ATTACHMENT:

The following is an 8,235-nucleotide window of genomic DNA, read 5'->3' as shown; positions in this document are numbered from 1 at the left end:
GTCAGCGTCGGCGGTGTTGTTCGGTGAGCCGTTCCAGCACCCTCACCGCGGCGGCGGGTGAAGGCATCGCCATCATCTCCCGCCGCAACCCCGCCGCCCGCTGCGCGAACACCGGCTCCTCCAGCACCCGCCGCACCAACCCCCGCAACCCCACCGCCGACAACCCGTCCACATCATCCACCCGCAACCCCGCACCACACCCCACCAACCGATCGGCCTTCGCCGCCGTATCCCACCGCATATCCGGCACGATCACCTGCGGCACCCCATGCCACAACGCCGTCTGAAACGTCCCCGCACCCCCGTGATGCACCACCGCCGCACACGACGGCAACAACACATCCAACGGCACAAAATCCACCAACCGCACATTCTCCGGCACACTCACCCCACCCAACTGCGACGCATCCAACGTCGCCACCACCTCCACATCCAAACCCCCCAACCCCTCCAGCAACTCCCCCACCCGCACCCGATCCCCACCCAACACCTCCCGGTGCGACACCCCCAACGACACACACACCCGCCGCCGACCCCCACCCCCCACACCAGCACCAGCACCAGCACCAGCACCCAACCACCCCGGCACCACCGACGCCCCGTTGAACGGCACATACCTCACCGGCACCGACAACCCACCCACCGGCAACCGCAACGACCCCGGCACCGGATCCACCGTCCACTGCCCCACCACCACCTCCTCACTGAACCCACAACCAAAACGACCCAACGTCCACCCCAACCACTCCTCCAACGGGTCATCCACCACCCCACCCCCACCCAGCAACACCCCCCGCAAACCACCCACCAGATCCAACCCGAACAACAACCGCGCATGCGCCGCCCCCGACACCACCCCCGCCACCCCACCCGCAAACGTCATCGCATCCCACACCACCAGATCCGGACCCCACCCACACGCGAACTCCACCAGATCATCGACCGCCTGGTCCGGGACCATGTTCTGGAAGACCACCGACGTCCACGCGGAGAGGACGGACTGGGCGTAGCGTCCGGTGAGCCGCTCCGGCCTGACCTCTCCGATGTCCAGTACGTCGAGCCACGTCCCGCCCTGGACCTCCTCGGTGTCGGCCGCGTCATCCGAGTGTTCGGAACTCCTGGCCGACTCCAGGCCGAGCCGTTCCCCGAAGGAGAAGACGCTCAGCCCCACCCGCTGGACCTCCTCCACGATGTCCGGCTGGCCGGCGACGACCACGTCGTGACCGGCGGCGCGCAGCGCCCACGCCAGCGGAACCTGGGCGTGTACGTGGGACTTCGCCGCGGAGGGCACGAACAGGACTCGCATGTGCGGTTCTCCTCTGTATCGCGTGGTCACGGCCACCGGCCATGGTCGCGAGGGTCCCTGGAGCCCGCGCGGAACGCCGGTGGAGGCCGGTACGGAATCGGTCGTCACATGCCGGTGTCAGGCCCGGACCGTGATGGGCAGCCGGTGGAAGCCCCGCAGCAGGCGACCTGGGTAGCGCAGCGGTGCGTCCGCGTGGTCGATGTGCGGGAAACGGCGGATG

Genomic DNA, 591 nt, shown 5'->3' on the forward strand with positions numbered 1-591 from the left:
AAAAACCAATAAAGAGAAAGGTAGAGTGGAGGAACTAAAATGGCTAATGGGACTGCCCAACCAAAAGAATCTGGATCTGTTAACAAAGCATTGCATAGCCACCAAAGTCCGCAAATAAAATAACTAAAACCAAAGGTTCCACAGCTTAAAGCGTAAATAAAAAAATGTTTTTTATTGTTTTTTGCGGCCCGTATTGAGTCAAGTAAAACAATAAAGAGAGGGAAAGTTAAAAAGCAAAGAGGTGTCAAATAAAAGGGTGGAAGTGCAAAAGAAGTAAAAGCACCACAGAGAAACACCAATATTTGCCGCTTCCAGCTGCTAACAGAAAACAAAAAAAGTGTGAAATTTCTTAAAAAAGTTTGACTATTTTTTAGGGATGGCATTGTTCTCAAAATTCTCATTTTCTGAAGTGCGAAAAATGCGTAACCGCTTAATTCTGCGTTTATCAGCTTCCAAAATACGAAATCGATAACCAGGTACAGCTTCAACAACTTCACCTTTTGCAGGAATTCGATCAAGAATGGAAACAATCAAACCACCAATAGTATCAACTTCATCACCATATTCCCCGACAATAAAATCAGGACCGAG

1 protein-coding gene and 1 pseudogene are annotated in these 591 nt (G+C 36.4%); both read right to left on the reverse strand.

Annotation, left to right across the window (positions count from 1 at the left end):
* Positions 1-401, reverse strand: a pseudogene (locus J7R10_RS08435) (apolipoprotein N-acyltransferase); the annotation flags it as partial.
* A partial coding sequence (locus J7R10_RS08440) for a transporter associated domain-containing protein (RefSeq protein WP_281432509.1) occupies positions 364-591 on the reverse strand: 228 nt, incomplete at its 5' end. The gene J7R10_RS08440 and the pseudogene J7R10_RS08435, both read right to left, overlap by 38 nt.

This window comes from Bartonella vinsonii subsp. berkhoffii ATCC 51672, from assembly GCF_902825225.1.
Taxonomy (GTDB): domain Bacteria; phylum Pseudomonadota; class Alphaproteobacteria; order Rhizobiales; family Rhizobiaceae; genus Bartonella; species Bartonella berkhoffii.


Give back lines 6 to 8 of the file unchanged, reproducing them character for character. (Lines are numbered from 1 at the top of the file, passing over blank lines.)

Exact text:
Annotation, left to right across the window (positions count from 1 at the left end):
* Positions 1-401, reverse strand: a pseudogene (locus J7R10_RS08435) (apolipoprotein N-acyltransferase); the annotation flags it as partial.
* A partial coding sequence (locus J7R10_RS08440) for a transporter associated domain-containing protein (RefSeq protein WP_281432509.1) occupies positions 364-591 on the reverse strand: 228 nt, incomplete at its 5' end. The gene J7R10_RS08440 and the pseudogene J7R10_RS08435, both read right to left, overlap by 38 nt.